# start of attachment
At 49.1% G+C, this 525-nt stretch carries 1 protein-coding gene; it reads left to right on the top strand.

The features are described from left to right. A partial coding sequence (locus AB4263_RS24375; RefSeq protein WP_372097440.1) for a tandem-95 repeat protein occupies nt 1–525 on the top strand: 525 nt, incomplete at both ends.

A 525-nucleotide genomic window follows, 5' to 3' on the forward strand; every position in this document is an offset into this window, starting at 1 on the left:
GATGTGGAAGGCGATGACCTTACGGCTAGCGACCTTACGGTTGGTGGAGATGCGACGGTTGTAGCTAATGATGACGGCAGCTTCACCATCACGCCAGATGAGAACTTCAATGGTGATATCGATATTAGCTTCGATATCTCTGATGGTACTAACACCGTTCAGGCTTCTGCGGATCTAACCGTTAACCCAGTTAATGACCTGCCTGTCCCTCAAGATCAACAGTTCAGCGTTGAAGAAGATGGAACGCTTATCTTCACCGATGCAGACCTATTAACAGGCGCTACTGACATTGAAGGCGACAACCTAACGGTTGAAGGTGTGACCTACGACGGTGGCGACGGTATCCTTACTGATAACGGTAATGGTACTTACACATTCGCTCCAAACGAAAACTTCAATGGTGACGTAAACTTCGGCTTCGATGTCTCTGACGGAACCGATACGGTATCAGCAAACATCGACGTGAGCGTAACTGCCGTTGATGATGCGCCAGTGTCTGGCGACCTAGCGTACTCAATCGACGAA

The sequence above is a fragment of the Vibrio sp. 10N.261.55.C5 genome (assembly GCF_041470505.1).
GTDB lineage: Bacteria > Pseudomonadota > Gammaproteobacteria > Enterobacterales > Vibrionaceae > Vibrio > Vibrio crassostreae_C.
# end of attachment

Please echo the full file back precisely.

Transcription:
At 49.1% G+C, this 525-nt stretch carries 1 protein-coding gene; it reads left to right on the top strand.

The features are described from left to right. A partial coding sequence (locus AB4263_RS24375; RefSeq protein WP_372097440.1) for a tandem-95 repeat protein occupies nt 1–525 on the top strand: 525 nt, incomplete at both ends.

A 525-nucleotide genomic window follows, 5' to 3' on the forward strand; every position in this document is an offset into this window, starting at 1 on the left:
GATGTGGAAGGCGATGACCTTACGGCTAGCGACCTTACGGTTGGTGGAGATGCGACGGTTGTAGCTAATGATGACGGCAGCTTCACCATCACGCCAGATGAGAACTTCAATGGTGATATCGATATTAGCTTCGATATCTCTGATGGTACTAACACCGTTCAGGCTTCTGCGGATCTAACCGTTAACCCAGTTAATGACCTGCCTGTCCCTCAAGATCAACAGTTCAGCGTTGAAGAAGATGGAACGCTTATCTTCACCGATGCAGACCTATTAACAGGCGCTACTGACATTGAAGGCGACAACCTAACGGTTGAAGGTGTGACCTACGACGGTGGCGACGGTATCCTTACTGATAACGGTAATGGTACTTACACATTCGCTCCAAACGAAAACTTCAATGGTGACGTAAACTTCGGCTTCGATGTCTCTGACGGAACCGATACGGTATCAGCAAACATCGACGTGAGCGTAACTGCCGTTGATGATGCGCCAGTGTCTGGCGACCTAGCGTACTCAATCGACGAA

The sequence above is a fragment of the Vibrio sp. 10N.261.55.C5 genome (assembly GCF_041470505.1).
GTDB lineage: Bacteria > Pseudomonadota > Gammaproteobacteria > Enterobacterales > Vibrionaceae > Vibrio > Vibrio crassostreae_C.